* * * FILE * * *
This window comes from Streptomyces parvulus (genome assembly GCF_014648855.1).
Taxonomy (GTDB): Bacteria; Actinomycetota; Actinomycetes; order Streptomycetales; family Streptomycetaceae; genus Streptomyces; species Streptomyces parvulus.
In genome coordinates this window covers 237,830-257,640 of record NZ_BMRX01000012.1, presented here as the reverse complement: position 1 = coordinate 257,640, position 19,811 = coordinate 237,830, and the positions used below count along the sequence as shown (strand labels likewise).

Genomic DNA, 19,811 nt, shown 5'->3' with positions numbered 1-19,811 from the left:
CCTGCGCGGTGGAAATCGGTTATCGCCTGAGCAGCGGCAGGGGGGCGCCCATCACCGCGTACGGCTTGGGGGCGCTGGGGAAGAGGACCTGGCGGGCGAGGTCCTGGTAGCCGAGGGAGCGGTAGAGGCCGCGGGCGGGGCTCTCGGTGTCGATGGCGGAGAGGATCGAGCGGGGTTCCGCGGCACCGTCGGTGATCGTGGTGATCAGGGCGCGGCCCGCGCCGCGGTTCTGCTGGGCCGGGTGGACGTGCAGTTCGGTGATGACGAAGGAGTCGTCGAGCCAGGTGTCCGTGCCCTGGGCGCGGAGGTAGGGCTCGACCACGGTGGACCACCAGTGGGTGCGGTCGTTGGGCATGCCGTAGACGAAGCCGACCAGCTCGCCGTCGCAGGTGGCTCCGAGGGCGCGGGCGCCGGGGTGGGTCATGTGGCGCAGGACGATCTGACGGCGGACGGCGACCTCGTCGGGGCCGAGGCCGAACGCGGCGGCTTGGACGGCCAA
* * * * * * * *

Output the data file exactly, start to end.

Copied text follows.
This window comes from Streptomyces parvulus (genome assembly GCF_014648855.1).
Taxonomy (GTDB): Bacteria; Actinomycetota; Actinomycetes; order Streptomycetales; family Streptomycetaceae; genus Streptomyces; species Streptomyces parvulus.
In genome coordinates this window covers 237,830-257,640 of record NZ_BMRX01000012.1, presented here as the reverse complement: position 1 = coordinate 257,640, position 19,811 = coordinate 237,830, and the positions used below count along the sequence as shown (strand labels likewise).

Genomic DNA, 19,811 nt, shown 5'->3' with positions numbered 1-19,811 from the left:
CCTGCGCGGTGGAAATCGGTTATCGCCTGAGCAGCGGCAGGGGGGCGCCCATCACCGCGTACGGCTTGGGGGCGCTGGGGAAGAGGACCTGGCGGGCGAGGTCCTGGTAGCCGAGGGAGCGGTAGAGGCCGCGGGCGGGGCTCTCGGTGTCGATGGCGGAGAGGATCGAGCGGGGTTCCGCGGCACCGTCGGTGATCGTGGTGATCAGGGCGCGGCCCGCGCCGCGGTTCTGCTGGGCCGGGTGGACGTGCAGTTCGGTGATGACGAAGGAGTCGTCGAGCCAGGTGTCCGTGCCCTGGGCGCGGAGGTAGGGCTCGACCACGGTGGACCACCAGTGGGTGCGGTCGTTGGGCATGCCGTAGACGAAGCCGACCAGCTCGCCGTCGCAGGTGGCTCCGAGGGCGCGGGCGCCGGGGTGGGTCATGTGGCGCAGGACGATCTGACGGCGGACGGCGACCTCGTCGGGGCCGAGGCCGAACGCGGCGGCTTGGACGGCCAA